Words by Andreas Hale.
Kanye West is a train wreck.
Kanye West is one of those Hollywood Fast & Furious seven-car pile-ups that you simply cannot take your eyes off of even though it’s so blatantly done for shock value. Except that Kanye West thinks he’s smarter than any Fast & Furious film and demands you treat him as such.
That sounds about right.
As if his mind numbing rants, knocking up Kim Kardashian with “Baby ½ Compass” and overall shenanigans didn’t drive that point home before. Well, his series of interviews – specifically his #YouAintGotTheAnswersSway rant on Sway In The Morning and incessant rambling and inability to directly answer a question on The Breakfast Club – pinned the tail on the fashion forward jackass. To lay it down as flat as possible: I’m sick of Kanye West and his egomania.
Before we get started, let me make a few things very clear. I am not a Kanye “hater.” Rather, I just really (really) dislike some aspects of his personality. I think he is an excellent artist and my byline is beside his 5-mic review in The Source for My Beautiful Dark Twisted Fantasy. I was a fan of his artistry from the first time I heard the Harold Melvin & The Blue Notes sampled “This Can’t Be Life” off of The Dynasty: Roc La Familia album. He merged the underground and the mainstream together in a way that was downright admirable at a time when hip hop was stuffed with cream puff tunes from tough guys (oh, hello 50 Cent and Ja Rule). He helped rescue the music from the strait jacket of crap music. For that, he is appreciated.
With that being said, I have always felt that he is overrated. While most credit him for the success of Jay Z’s The Blueprint, I have always sided with Just Blaze’s contributions “U Don’t Know,” “Song Cry” and “Girls, Girls Girls.” But that is a 50/50 argument where I wouldn’t argue with anyone who enjoys Kanye’s productions more than the work of Just Blaze or Bink. Nevertheless, he’s an incredible producer and artist. However, as a lyricist, I have never bought into his perceived greatness. Sorry kids, if I have to round up my 10 greatest emcees, Kanye doesn’t make my lyrical kickball team. That doesn’t take away from the brilliance of The College Dropout or MBDTF (his best albums IMHO), just a note that it was more musical aesthetic then actual lyrical substance that sold those albums. But Yeezus was a vanity project that, to me, was a bunch of noise and chest thumping. I don’t like it, never will like it and you can’t make me.
I say that to say this, the monster that we have created has bought into his own hype and truly believes that he is the smartest guy in any room. Not a music studio but a fashion studio. And, you know, fashion is like the most important thing in the world to Kanye West.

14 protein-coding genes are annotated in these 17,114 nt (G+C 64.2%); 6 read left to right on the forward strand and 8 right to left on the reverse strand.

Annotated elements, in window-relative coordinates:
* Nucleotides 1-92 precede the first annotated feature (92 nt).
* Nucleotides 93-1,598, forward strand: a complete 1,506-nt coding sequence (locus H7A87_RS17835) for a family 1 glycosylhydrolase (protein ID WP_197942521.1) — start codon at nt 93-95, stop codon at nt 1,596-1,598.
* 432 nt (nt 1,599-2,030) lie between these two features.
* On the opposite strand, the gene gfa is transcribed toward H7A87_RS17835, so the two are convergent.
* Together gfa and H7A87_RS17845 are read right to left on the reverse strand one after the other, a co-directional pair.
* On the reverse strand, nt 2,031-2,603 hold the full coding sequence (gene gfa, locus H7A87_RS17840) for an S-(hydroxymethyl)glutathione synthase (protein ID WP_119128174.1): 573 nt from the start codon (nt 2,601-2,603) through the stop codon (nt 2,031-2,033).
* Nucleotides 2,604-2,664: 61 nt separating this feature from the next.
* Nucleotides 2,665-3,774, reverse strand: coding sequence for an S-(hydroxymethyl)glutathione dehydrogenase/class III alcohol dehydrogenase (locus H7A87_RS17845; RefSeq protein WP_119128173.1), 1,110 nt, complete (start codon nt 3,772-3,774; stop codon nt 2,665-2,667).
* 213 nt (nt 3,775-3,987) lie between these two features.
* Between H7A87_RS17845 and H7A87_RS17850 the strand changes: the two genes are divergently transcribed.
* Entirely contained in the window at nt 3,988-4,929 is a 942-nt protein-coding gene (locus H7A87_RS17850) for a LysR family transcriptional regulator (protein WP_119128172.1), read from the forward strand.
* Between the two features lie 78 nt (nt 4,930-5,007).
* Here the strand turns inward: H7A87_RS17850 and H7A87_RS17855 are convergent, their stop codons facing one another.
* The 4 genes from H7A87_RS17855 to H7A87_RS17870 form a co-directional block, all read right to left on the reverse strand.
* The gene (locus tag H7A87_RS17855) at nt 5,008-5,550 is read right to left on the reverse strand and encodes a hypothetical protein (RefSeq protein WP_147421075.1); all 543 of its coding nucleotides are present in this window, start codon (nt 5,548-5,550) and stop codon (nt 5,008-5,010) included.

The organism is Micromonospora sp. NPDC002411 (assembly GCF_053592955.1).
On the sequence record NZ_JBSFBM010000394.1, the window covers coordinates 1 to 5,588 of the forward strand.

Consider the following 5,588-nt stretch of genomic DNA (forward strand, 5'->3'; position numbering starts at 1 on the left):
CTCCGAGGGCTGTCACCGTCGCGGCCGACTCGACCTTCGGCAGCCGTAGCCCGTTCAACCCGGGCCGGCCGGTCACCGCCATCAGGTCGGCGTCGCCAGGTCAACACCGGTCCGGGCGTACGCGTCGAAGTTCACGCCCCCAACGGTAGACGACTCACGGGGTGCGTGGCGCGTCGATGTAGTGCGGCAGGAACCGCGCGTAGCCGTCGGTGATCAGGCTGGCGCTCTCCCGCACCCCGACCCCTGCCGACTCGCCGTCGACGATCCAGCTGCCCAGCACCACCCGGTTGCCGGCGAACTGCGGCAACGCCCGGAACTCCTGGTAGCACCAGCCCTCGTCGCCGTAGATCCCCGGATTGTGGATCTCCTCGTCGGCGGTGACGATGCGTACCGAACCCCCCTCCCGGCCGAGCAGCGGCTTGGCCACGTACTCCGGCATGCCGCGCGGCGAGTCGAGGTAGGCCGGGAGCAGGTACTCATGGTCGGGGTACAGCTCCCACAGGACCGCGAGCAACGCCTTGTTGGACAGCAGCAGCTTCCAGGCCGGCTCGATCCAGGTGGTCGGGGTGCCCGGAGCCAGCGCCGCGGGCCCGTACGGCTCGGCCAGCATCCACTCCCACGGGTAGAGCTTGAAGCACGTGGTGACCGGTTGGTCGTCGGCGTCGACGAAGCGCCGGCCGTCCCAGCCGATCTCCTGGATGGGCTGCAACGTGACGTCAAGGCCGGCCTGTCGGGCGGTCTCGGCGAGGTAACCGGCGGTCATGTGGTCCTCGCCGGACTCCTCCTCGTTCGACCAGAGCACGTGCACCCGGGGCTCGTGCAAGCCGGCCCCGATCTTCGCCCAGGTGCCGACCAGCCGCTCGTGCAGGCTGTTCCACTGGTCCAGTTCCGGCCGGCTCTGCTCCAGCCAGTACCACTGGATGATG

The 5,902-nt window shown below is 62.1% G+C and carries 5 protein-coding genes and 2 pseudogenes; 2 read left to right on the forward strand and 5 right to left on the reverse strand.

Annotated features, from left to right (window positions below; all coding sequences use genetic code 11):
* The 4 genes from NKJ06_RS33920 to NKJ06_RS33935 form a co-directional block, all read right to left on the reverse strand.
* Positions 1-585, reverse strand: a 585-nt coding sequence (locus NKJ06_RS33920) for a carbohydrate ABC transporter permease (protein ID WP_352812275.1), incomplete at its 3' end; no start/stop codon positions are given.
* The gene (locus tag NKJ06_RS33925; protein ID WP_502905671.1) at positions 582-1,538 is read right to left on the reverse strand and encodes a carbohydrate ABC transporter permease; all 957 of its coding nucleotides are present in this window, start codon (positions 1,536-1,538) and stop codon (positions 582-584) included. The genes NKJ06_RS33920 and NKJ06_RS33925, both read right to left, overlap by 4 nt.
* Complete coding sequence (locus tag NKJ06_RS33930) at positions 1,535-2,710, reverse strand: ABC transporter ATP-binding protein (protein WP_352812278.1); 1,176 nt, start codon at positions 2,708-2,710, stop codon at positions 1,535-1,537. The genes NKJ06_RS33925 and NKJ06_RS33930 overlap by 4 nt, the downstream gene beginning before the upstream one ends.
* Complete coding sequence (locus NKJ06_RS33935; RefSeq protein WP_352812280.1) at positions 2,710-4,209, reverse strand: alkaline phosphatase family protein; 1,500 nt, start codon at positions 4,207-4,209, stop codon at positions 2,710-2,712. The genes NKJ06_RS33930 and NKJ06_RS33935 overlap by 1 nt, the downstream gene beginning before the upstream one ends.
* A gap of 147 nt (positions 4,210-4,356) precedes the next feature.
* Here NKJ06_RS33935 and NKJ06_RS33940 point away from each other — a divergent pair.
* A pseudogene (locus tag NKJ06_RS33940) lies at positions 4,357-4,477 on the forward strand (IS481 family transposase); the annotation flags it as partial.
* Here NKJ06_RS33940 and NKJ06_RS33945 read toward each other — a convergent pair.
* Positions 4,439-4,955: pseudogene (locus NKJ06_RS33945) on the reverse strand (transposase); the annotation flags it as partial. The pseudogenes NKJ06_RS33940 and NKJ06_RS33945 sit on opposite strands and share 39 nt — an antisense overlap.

They say money and fame changes people. I believe that money and fame just makes you more of what you already are. The signs were there from his previous interviews and various idiosyncratic episodes (does anyone remember the “walk where we wanna walk” episode of MTV’s Punk’d?), we just didn’t care to pay enough attention. He’s always been called a walking contradiction with a penchant for showing out like a selfish child who believes earth owes him something, but I’d like to refer to him as a walking hyperbole. Now, more than ever before are his statements completely asinine and borderline offensive. Here's a few taken from his New York media blitz…
“The first time rappers rapped with each other on a God level was ‘Swagga Like Us.’ After that, all of the songs are like ‘Swagga Like Us.’ I’m showing us how to work together.”
Apparently, Kanye never heard “Buddy (Native Tongue Decision),” “Scenario,” The Symphony, “Affirmative Action,” “Self Destruction,” or “Flava In Ya Ear (Remix).” And, you know, if Kanye weren’t here rappers would be killing each other. Thanks Mr. West.
“Kim [Kardashian] is Marilyn Monroe”
False. Marilyn Monroe was an actress who won a Golden Globe Award for her performance in “Some Like It Hot.” Your wife played in a Tyler Perry movie and starred in a homemade sex tape with Ray J.
“I'm more like, a Walt Disney or something…”
Word? Walt Disney? Until you create something that is the equivalent of the cartoon mouse that remains relevant for a century, drawing that obscure parallel is unnecessary. Say “I want to be” rather than “I’m like” because you aren’t like anybody but Kanye West.
“In your mind you think Nike is as big as Apple almost…to the hood, because of Jordans and because of me and Don C because we started wearing retro Jordan’s when the soles were falling apart…”
For Kanye to even suggest that he made Jordans popular almost completely forsakes the concept that Michael Jordan even existed. Were Kanye and Don C the first people to rock retro Jordans? You can’t take full credit for repurposing an idea.
When you say that you are a cross between Malcolm X and Martin Luther King, Jr., what exactly do you mean Mr. West? Suggesting that you are Steve Jobs, Michaelangelo, Howard Hughes, David Stern and Andy Warhol draws absolutely no merit.
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